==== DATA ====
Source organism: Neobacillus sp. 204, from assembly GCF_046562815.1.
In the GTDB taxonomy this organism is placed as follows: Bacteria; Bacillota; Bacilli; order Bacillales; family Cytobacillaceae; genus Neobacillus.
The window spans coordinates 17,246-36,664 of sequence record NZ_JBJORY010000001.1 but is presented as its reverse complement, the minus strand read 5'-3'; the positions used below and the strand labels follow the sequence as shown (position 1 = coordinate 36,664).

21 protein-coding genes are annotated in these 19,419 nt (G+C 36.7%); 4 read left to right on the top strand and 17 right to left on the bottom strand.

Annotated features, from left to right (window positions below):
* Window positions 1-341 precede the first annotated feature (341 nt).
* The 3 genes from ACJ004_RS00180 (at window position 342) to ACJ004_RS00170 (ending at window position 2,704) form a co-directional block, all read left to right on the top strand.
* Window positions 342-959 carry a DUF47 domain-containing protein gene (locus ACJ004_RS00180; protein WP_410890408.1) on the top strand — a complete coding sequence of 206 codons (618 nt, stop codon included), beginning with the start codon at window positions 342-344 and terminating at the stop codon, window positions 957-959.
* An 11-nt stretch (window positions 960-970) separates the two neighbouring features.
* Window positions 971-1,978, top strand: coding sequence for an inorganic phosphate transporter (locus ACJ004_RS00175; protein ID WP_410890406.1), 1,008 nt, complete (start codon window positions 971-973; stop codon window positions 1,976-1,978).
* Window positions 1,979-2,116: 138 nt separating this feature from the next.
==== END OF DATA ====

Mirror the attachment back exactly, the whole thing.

Source organism: Neobacillus sp. 204, from assembly GCF_046562815.1.
In the GTDB taxonomy this organism is placed as follows: Bacteria; Bacillota; Bacilli; order Bacillales; family Cytobacillaceae; genus Neobacillus.
The window spans coordinates 17,246-36,664 of sequence record NZ_JBJORY010000001.1 but is presented as its reverse complement, the minus strand read 5'-3'; the positions used below and the strand labels follow the sequence as shown (position 1 = coordinate 36,664).

21 protein-coding genes are annotated in these 19,419 nt (G+C 36.7%); 4 read left to right on the top strand and 17 right to left on the bottom strand.

Annotated features, from left to right (window positions below):
* Window positions 1-341 precede the first annotated feature (341 nt).
* The 3 genes from ACJ004_RS00180 (at window position 342) to ACJ004_RS00170 (ending at window position 2,704) form a co-directional block, all read left to right on the top strand.
* Window positions 342-959 carry a DUF47 domain-containing protein gene (locus ACJ004_RS00180; protein WP_410890408.1) on the top strand — a complete coding sequence of 206 codons (618 nt, stop codon included), beginning with the start codon at window positions 342-344 and terminating at the stop codon, window positions 957-959.
* An 11-nt stretch (window positions 960-970) separates the two neighbouring features.
* Window positions 971-1,978, top strand: coding sequence for an inorganic phosphate transporter (locus ACJ004_RS00175; protein ID WP_410890406.1), 1,008 nt, complete (start codon window positions 971-973; stop codon window positions 1,976-1,978).
* Window positions 1,979-2,116: 138 nt separating this feature from the next.